Once you start playing with these toys and blending their abilities with those offered by the black market, games get cooking. If you need to keep your hacking clandestine, you can use an illegal hologram to disguise your programmers’ barracks. Or you can disable or wrest control of a profitable Offworld Market to pull in some serious capital without having to invest in the expensive launches yourself.

When you pack eight players onto a map, you’ll have so much corporate reconnaissance and sabotage that it can be a bit tough to keep track of it all.

If I had one complaint from this system, it’d be that when you pack eight players onto a map, you’ll have so much corporate reconnaissance and sabotage that it can be a bit tough to keep track of it all. You’ll have a news ticker in the bottom right that will try to keep you updated on who’s been hit with what, but it’s not enough when things get crazy. If you’re overwhelmed though, you can always tune the game speed down a bit to help you take control of the chaos, so it’s more of a nitpick than a foundational problem.

When all of these systems play together, it’s absolute magic. There’s a thrill in knowing that no matter what happens, you always have a response. Offworld gives its players an exceptional spread of options so that they can always think their way through a problem. The questions then become, can you think faster than your opponents, and if so, can you adapt as they shift their strategies to match your own?

Victory isn’t simple or easy in Offworld, but it’s always satisfying.

Offworld is ruthless. It is fast, and it is brutal, and with so many possibilities available at any time, the game teeters on overwhelming. This is saved, at least in part, by a stellar series of tutorials that introduce you to all of the game’s major features. It teaches you how to manage hostile takeovers, how to protect your own stocks from buyouts, how to combine the abilities of your buildings for maximum effect, and how to plan your corporate campuses so they run at peak efficiency. And it does all this with an acerbic wit that parodies hyper-capitalistic figures of the 1980s. Item descriptions and character dialogue are a treat If you’re a fan of apocalyptic tongue-in-cheek humor. That penchant for cleverness runs through to the core.

The campaign does plenty of heavy lifting to acclimate new players to the game’s complex gameplay. It introduces you to some other core concepts, switches up the victory conditions a bit, and gives you a string of skirmishes that help you build a planet-spanning oligopoly alongside your rivals. This lets you test out some of the game’s more complex tactics in a scenario that otherwise resembles a protracted multiplayer match stretched over a much longer period of time. By the end, you’re well-equipped to tackle ranked games and competitive play. It’s a splendid difficulty pitch that serves as the ideal introduction.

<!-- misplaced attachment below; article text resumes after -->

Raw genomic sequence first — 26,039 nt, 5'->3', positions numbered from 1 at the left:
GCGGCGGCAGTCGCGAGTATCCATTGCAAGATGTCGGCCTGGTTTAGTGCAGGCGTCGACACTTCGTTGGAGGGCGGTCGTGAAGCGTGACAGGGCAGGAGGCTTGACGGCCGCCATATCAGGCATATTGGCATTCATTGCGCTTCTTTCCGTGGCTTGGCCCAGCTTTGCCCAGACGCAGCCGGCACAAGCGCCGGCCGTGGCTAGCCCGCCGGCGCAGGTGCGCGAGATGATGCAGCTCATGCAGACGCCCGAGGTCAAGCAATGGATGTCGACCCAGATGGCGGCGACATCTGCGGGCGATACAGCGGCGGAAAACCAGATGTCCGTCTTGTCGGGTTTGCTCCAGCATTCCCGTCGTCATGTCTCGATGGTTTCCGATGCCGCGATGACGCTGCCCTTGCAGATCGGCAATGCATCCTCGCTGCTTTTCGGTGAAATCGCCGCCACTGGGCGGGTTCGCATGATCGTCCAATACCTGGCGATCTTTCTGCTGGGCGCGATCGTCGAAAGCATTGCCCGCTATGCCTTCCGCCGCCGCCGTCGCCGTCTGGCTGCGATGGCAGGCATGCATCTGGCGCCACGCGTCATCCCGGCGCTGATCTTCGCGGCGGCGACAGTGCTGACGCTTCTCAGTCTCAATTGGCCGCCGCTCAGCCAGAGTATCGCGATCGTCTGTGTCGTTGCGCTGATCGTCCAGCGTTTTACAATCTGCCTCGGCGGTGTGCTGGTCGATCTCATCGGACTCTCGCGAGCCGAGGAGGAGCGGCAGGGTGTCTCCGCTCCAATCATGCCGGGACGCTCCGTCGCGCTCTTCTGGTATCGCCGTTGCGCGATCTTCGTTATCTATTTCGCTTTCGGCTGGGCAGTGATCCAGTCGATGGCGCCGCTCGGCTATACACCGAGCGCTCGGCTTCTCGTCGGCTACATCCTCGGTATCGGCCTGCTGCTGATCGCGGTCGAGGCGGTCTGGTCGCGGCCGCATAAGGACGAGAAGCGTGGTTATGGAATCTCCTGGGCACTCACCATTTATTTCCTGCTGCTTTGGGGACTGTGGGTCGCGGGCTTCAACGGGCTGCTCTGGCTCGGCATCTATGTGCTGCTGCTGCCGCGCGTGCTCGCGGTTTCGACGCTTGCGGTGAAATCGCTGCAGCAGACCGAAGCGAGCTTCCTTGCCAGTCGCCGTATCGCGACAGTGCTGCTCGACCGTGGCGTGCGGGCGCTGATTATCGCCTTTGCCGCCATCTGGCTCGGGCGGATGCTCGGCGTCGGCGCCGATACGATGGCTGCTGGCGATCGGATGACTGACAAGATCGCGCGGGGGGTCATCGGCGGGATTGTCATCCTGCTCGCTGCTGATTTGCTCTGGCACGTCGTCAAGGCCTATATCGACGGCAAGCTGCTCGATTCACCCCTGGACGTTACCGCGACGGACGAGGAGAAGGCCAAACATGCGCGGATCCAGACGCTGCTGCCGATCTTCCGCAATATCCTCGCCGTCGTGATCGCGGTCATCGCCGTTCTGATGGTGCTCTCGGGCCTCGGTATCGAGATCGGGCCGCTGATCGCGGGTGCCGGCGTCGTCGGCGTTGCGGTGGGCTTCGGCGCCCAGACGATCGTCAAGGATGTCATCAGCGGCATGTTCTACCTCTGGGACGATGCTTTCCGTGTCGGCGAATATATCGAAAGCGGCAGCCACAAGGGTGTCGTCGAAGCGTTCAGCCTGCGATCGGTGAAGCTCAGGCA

Every moment from that initial decision until the final stock purchase is incredible.

I had feared, when I started, that Offworld Trading Company would wear thin after a few games. But that moment never came. I still find every match exhilarating. From the time I bought stock in my opponents, sold them quickly to crash the price and then bought them out a few seconds later, to the time when I managed to keep three launch pads going all at once to reach stupendous riches, every game is memorable. Each map is randomly generated, and with four factions that have distinct strategies that all work with different resource distribution patterns, even the opening is never quite the same. Echoing the classic Civilization question of whether it’s best to found your nascent country where your settler begins or to explore for better options, you’ll only be able to see certain parts of the map at first. You can either scan for better drop locations, or take what you see. But if you wait, another company can claim vital real estate before you, and you may find yourself with precious few options for critical resources later in the game. Every moment from that initial decision until the final stock purchase is incredible. I haven’t even scratched the surface of all that you can do here.

It’s a bit chilling to think that in Offworld you’re playing out the same obsessive pursuit of capitalism that led to the fall of its finctional Earth–an event hinted at in tutorial dialogue–yet it’s so recklessly entertaining and biting with its satire that I couldn’t help but get lost. When combined with truly deep and intricate strategic options, Offworld is a revelation. It’s almost unparalleled in the genre. Each and every game is thrilling. Every moment is a challenge. And the brutality of the free market ensures that you can never rest on your laurels, less you be quashed by the invisible hand.